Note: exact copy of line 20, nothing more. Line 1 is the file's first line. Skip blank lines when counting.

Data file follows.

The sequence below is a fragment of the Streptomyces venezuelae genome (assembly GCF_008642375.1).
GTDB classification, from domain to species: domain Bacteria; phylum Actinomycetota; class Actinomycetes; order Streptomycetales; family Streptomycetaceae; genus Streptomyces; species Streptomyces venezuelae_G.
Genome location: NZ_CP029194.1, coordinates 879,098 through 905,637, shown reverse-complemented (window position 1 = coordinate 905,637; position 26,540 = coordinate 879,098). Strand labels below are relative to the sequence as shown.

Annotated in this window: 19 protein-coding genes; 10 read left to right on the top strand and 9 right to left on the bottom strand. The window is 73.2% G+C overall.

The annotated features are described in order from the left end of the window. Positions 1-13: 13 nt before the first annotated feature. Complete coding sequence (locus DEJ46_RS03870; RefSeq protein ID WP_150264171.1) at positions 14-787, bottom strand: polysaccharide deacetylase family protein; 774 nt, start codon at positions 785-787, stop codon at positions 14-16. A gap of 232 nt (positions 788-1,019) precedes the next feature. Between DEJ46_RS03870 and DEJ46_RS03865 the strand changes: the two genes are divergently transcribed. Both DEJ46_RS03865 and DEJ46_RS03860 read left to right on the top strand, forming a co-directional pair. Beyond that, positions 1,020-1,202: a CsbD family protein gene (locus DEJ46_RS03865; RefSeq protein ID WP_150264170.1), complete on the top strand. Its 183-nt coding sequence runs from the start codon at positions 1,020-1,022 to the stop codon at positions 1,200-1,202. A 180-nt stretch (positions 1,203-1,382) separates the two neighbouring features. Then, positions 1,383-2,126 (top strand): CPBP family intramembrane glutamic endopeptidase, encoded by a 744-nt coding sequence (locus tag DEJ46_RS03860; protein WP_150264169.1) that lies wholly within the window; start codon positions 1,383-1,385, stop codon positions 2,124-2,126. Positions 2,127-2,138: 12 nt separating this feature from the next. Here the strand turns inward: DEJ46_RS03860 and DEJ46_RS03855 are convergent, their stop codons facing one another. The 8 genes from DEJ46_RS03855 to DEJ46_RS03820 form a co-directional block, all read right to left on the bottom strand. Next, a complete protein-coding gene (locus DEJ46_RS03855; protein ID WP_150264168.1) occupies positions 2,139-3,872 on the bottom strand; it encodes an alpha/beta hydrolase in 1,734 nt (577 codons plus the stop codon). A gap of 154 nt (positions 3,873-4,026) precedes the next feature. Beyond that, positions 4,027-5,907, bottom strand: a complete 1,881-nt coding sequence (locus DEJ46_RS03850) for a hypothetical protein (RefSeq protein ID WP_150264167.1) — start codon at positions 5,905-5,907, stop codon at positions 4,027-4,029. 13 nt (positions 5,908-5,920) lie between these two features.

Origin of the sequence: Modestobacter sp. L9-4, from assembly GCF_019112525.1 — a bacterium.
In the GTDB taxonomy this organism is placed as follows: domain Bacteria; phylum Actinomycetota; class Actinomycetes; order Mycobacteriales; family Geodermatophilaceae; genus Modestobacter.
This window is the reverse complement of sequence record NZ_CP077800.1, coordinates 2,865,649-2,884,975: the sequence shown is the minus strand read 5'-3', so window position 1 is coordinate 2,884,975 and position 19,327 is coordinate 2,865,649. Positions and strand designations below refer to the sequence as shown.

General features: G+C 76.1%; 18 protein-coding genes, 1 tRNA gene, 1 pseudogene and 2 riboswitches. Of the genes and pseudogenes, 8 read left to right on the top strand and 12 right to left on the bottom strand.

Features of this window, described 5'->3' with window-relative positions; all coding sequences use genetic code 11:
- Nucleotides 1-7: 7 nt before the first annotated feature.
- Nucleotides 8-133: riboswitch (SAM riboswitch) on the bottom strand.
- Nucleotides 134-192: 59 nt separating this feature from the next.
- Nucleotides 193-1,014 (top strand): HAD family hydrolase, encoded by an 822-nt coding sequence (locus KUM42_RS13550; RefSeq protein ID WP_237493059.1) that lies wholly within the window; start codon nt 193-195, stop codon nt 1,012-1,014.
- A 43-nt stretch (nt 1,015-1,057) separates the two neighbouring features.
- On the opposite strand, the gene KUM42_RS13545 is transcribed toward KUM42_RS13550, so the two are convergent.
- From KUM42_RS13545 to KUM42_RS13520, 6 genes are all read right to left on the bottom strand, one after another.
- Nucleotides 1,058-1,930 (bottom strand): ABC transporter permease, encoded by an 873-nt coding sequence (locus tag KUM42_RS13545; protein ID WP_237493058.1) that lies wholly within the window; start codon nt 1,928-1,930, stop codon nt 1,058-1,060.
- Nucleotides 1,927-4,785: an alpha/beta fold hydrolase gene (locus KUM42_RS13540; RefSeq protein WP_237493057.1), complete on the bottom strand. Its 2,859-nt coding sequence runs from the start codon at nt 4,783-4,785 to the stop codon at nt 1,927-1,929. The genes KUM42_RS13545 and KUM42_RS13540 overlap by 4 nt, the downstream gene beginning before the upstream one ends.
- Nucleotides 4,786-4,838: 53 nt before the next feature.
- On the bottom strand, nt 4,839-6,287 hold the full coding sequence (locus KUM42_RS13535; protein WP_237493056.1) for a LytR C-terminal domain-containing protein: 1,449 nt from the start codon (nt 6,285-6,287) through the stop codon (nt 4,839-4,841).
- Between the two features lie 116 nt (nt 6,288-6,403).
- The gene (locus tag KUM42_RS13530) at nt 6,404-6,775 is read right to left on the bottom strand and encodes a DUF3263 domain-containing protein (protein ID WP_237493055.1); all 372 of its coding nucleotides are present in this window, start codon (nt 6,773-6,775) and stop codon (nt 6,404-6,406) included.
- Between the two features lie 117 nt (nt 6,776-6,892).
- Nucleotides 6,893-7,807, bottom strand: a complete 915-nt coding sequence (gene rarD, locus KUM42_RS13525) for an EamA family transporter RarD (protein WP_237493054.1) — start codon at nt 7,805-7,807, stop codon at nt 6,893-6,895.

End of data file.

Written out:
- Nucleotides 4,786-4,838: 53 nt before the next feature.